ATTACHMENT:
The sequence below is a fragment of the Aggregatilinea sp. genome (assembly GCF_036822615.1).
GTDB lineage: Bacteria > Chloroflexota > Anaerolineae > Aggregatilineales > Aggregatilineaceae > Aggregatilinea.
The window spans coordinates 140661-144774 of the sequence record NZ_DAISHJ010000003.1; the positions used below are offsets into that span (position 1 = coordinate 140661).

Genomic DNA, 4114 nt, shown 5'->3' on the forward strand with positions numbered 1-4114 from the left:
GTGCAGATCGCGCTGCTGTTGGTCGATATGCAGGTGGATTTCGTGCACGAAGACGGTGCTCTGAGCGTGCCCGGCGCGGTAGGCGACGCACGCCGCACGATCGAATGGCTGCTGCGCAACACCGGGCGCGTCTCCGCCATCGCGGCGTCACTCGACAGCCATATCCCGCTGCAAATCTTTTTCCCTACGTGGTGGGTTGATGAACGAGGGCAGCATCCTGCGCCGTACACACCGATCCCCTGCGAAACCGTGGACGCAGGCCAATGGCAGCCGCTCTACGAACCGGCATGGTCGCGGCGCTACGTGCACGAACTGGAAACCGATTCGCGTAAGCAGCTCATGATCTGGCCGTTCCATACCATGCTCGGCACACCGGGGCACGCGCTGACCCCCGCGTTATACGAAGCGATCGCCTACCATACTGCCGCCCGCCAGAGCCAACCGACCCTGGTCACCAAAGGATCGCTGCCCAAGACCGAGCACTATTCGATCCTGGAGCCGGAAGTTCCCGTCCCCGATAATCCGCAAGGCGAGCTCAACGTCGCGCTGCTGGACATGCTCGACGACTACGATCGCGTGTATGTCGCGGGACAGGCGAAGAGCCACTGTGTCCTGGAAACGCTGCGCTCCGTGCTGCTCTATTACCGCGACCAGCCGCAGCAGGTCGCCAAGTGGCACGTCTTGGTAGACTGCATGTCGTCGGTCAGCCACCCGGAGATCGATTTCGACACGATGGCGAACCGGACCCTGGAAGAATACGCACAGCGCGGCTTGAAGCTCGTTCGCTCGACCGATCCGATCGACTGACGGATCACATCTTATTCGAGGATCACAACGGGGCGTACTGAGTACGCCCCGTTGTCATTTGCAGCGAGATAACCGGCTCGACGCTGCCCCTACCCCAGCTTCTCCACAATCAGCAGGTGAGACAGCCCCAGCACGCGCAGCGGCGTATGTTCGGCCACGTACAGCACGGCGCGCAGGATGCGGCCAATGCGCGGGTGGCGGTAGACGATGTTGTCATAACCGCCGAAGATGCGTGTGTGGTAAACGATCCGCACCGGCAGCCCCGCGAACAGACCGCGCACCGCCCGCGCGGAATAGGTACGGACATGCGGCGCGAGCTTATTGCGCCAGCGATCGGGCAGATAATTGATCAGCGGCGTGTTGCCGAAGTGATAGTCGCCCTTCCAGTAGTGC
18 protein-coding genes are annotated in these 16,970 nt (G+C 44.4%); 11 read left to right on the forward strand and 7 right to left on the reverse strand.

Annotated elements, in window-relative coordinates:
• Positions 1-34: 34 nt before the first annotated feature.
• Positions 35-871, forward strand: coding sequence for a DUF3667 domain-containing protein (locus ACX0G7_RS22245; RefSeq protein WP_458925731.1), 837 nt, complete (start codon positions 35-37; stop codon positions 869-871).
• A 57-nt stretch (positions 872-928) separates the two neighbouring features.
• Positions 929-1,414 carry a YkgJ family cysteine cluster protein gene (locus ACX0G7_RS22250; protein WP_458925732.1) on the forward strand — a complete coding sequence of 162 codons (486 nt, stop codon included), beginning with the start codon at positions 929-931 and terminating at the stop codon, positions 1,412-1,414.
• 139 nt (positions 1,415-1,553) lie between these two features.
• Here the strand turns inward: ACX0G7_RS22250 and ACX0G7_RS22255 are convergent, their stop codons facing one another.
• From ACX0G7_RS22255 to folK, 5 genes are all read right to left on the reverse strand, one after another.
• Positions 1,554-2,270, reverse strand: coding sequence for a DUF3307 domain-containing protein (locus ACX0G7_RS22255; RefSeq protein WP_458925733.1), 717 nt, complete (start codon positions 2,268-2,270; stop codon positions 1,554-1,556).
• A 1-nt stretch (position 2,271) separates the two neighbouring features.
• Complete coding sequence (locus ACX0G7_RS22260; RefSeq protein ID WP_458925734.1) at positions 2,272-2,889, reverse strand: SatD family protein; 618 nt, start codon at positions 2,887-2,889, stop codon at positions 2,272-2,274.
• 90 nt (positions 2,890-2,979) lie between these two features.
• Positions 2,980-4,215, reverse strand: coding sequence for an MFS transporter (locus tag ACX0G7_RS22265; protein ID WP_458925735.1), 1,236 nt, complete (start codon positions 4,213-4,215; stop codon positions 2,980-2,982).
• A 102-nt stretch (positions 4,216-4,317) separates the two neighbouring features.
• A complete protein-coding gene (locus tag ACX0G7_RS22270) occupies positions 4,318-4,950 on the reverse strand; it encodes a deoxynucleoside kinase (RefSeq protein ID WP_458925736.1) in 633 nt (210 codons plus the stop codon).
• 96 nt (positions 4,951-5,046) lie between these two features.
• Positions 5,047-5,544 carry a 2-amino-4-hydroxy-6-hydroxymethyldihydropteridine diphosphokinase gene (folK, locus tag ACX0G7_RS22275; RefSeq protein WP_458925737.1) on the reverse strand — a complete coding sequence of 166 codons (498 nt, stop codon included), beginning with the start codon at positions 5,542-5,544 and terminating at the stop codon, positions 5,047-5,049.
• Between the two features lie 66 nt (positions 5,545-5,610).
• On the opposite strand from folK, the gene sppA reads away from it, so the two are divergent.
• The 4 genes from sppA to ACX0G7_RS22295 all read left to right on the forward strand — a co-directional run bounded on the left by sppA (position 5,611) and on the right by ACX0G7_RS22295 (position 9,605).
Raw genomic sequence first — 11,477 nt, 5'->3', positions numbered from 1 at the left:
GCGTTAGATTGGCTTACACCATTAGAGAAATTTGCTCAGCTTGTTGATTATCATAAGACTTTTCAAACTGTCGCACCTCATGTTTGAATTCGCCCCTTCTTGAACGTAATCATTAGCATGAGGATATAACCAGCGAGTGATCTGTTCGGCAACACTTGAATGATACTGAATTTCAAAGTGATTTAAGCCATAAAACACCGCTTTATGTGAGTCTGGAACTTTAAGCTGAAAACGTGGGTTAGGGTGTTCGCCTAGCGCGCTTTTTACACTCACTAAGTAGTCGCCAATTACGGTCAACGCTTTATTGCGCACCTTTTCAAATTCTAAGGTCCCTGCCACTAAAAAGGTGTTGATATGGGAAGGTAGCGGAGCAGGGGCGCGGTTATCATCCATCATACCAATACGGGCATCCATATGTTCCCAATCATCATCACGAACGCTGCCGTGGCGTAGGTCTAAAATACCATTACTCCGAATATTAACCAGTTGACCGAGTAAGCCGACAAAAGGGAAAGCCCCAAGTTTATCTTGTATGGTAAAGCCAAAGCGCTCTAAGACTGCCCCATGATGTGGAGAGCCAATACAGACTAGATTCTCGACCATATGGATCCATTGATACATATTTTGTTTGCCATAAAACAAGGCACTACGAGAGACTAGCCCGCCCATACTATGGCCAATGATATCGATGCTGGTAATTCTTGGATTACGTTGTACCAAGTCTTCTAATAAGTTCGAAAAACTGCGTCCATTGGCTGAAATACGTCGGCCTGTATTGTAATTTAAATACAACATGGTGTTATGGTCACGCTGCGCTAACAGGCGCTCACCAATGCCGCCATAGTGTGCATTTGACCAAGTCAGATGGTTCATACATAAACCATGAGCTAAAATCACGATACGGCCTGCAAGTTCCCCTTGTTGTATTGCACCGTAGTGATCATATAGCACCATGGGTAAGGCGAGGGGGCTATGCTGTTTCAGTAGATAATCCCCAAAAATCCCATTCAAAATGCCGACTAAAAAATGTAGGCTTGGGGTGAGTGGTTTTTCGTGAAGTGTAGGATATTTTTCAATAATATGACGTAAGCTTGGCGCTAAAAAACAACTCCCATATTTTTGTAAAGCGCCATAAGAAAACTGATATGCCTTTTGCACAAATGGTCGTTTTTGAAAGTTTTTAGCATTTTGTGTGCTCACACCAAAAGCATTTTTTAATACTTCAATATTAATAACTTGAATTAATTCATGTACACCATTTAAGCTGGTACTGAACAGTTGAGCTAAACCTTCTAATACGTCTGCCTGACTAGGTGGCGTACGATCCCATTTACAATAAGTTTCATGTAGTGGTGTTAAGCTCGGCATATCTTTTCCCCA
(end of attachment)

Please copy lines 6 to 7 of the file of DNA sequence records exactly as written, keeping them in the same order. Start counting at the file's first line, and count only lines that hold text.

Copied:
18 protein-coding genes are annotated in these 16,970 nt (G+C 44.4%); 11 read left to right on the forward strand and 7 right to left on the reverse strand.

Annotated elements, in window-relative coordinates: